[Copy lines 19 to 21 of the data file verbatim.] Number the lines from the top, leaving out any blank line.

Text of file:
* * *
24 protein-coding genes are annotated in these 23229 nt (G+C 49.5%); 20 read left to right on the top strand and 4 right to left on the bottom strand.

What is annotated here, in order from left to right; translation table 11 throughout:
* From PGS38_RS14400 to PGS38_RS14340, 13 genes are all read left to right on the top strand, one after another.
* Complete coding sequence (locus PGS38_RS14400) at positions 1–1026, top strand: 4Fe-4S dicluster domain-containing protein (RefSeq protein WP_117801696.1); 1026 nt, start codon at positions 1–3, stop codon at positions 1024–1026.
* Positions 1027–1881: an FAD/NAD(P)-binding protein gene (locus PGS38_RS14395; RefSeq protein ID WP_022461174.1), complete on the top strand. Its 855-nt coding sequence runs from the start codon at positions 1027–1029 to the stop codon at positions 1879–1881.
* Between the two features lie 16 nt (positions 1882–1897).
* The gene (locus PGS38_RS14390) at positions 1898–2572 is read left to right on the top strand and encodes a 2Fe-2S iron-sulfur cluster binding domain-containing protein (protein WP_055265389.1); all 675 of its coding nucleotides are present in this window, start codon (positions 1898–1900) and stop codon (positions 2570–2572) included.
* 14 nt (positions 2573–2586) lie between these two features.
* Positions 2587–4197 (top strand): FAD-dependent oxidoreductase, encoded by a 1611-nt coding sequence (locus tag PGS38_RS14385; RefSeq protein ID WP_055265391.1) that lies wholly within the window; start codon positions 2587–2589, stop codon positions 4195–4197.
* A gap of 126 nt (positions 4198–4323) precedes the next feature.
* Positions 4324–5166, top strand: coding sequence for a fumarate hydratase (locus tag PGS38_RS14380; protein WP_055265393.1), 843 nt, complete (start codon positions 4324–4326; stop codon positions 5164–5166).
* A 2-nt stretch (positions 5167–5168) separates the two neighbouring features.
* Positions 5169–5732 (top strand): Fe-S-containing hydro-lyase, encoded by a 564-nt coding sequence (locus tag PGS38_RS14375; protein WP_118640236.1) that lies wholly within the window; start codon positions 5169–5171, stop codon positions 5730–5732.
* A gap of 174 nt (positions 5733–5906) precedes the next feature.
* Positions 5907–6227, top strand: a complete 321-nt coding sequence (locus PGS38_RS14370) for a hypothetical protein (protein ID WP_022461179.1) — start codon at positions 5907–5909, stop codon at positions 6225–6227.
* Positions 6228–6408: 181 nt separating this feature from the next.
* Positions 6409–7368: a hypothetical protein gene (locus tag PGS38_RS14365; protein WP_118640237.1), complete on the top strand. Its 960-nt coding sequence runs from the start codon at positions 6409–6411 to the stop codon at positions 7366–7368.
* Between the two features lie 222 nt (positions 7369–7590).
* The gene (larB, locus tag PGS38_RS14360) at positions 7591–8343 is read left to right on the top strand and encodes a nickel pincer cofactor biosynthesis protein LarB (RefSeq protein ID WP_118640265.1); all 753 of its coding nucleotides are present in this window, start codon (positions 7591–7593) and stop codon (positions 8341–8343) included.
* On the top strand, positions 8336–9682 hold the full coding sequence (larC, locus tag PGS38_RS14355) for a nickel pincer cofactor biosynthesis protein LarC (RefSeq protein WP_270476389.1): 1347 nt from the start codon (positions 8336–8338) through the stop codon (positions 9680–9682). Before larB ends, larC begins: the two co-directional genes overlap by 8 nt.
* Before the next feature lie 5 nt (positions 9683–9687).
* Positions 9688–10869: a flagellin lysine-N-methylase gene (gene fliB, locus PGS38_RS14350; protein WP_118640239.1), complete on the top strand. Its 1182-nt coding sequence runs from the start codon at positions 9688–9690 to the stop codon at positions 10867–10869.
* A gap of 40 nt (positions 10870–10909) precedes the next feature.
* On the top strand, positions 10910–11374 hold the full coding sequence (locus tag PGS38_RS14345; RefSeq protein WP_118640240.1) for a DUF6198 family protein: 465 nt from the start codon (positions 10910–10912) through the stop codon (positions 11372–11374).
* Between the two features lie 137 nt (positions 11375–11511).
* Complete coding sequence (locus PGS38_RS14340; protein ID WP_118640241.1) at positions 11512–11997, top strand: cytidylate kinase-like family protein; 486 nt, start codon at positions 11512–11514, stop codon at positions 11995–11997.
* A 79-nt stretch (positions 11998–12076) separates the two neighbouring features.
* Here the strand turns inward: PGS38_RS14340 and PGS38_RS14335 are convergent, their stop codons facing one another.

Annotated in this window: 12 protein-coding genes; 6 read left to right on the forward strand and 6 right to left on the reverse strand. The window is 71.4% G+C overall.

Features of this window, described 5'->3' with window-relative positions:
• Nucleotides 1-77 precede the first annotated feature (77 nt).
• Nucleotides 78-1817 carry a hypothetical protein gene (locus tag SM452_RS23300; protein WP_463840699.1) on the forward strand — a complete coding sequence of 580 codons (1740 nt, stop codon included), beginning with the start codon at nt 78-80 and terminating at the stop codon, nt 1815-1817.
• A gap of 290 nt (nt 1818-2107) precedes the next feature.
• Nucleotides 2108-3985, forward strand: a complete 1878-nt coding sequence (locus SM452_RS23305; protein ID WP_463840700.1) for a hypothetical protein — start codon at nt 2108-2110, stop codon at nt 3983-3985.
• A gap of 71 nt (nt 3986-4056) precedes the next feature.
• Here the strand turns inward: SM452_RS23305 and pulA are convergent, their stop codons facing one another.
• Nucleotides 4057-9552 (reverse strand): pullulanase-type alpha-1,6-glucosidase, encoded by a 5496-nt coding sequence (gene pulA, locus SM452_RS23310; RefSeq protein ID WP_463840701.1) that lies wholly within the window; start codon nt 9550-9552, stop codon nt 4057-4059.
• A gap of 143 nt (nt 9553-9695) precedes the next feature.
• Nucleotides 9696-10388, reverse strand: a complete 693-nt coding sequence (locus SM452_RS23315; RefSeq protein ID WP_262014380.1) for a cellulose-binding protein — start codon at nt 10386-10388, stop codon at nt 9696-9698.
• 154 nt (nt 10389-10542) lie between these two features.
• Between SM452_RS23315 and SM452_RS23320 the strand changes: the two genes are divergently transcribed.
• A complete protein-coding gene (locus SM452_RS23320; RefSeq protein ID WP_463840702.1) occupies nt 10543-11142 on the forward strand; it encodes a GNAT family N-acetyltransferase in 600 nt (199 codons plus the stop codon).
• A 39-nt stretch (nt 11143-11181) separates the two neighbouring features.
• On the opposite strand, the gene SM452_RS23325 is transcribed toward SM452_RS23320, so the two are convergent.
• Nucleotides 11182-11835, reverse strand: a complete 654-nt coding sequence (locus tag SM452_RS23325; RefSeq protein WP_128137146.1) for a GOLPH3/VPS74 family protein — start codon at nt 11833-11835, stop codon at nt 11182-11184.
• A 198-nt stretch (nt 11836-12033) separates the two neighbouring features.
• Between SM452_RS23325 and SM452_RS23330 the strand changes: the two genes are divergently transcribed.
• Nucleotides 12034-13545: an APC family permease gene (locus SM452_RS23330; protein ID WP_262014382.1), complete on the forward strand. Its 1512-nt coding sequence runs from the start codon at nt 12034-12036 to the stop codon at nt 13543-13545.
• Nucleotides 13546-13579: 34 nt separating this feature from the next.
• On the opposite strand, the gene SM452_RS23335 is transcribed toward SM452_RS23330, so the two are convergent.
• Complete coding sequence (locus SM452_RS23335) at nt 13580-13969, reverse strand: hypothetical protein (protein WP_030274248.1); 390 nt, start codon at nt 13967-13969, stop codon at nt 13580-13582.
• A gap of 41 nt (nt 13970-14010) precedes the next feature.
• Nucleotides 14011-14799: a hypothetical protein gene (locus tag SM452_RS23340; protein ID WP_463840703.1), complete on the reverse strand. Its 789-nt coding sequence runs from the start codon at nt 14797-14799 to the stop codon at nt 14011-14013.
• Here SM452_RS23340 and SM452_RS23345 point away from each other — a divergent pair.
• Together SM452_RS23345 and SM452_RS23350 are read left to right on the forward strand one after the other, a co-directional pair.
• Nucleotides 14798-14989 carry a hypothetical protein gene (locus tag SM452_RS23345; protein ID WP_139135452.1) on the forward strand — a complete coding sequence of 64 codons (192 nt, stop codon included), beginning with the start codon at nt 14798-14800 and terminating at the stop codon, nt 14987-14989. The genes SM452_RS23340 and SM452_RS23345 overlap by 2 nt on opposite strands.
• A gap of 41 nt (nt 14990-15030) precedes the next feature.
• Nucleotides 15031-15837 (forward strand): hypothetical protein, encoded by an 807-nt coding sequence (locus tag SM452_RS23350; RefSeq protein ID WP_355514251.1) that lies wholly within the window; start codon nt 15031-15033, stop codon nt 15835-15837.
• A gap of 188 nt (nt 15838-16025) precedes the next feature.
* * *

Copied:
* The gene (larB, locus tag PGS38_RS14360) at positions 7591–8343 is read left to right on the top strand and encodes a nickel pincer cofactor biosynthesis protein LarB (RefSeq protein ID WP_118640265.1); all 753 of its coding nucleotides are present in this window, start codon (positions 7591–7593) and stop codon (positions 8341–8343) included.
* On the top strand, positions 8336–9682 hold the full coding sequence (larC, locus tag PGS38_RS14355) for a nickel pincer cofactor biosynthesis protein LarC (RefSeq protein WP_270476389.1): 1347 nt from the start codon (positions 8336–8338) through the stop codon (positions 9680–9682). Before larB ends, larC begins: the two co-directional genes overlap by 8 nt.
* Before the next feature lie 5 nt (positions 9683–9687).